|Disintegrating pie. Soon, no one will see the pie at all.|
For a short time during the cold war I had volunteered to work with the RCMP Security Service as an an operative to combat a terrorist threat. An agent explained to me who the real enemy was: it was not the terrorist group I had stumbled upon, it was the instigators of that group. They had no interest at all in the problems and aims of the minority group involved, all they wanted to create was division within the country, "to break its backbone", the agent said. The instigators would create the terrorist groups along what is now called the clandestine cell system, but back then it was called the communist cell system because the various groups here were instigated by the KGB at that time.You can see how it evolved from the structure of the lower levels of the Soviet Communist Party. There would be only one person within any given cell who would have contact with someone in another cell. As there was a never-ending supply of instigators, the agent told me, prosecuting any of them through legal system was just a waste of time: more would arrive before the process was even completed. I decided that I did not want to hear any further clarification of this matter. All I had to do was to gather intelligence and I would regularly meet with various agents to pass that on. No agent was allowed to come into personal contact with anyone who was being investigated. Everything was done through operatives. We were the "cannon-fodder". We were expendable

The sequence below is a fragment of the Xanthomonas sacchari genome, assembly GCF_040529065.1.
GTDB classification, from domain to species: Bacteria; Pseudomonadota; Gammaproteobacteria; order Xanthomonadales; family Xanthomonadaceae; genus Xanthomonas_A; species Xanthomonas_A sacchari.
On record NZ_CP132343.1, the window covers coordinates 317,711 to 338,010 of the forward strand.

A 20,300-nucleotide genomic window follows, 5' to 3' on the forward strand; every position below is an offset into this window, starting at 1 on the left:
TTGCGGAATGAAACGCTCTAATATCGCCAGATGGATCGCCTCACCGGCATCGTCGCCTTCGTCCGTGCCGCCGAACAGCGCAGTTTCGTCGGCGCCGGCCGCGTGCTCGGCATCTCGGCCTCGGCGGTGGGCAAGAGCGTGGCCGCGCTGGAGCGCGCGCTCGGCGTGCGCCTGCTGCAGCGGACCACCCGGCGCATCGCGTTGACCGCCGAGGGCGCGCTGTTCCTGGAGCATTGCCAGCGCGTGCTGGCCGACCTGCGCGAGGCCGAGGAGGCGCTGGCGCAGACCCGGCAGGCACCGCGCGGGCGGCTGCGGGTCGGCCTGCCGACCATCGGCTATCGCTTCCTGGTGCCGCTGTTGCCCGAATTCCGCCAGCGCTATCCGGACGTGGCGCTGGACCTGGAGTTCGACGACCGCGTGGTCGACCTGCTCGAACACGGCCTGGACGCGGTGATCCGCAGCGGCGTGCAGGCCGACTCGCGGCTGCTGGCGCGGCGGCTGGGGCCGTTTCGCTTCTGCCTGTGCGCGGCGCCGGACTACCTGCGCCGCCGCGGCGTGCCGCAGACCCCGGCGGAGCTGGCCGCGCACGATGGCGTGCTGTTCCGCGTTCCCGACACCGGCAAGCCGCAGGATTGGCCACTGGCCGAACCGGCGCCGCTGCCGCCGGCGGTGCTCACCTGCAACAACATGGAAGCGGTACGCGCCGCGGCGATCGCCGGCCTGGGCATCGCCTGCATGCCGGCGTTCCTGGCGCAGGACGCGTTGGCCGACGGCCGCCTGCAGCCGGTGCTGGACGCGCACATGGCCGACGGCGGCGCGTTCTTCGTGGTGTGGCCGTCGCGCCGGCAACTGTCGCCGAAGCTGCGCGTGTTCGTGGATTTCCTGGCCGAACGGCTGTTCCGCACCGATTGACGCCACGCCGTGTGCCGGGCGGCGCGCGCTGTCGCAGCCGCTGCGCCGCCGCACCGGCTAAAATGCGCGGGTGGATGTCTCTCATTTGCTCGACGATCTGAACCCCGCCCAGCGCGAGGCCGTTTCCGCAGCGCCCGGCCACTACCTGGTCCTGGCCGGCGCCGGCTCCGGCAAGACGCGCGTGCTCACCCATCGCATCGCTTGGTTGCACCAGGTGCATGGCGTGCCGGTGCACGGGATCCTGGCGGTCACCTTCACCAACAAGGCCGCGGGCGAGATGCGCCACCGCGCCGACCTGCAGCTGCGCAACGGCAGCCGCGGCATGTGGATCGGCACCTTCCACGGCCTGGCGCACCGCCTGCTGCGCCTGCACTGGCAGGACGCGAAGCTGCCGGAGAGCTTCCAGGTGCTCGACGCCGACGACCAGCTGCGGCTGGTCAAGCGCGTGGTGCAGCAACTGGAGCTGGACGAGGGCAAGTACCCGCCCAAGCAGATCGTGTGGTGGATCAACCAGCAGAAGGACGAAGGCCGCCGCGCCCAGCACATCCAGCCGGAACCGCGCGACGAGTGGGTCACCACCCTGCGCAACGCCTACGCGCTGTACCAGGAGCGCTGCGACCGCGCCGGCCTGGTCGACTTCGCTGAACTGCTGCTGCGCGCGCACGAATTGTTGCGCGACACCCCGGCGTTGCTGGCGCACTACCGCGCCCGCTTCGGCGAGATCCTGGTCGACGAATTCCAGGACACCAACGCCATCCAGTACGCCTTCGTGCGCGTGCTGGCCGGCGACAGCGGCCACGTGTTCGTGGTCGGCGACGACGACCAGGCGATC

Minority groups were, and are, being used in many different ways and it goes far beyond terrorism: they can be used as justification for new laws (which can then be used for other purposes); they can be used for international shady deals. There is no end to their usefulness. And there are so many of them. Of course, any power that they have is something bestowed on them and it can just as easily be taken away again. They have no power of their own.
In any statistical analysis of anything, there is always a danger of having samples that are too small when the data is divided into questions. At such times the questions have to be reworked to be more general. There is the joke about the specialist who knows more and more about less and less until everything is known about nothing. Powerless things come in small packages.
The best way to lessen any interest is to break it up into smaller and smaller pieces. A corollary to this is that the best way to increase any interest is to apply many different methods to it. In archaeology, interdisciplinary methods are always being promoted but not always very effectively. I have seen "interdisciplinary conferences" where most people just experienced only that which was within their own specialty. If the building had been sentient, it would have benefited from what was being spoken about within it but building are not sentient. At such conferences, any sort of unity is an illusion that just makes people feel better.
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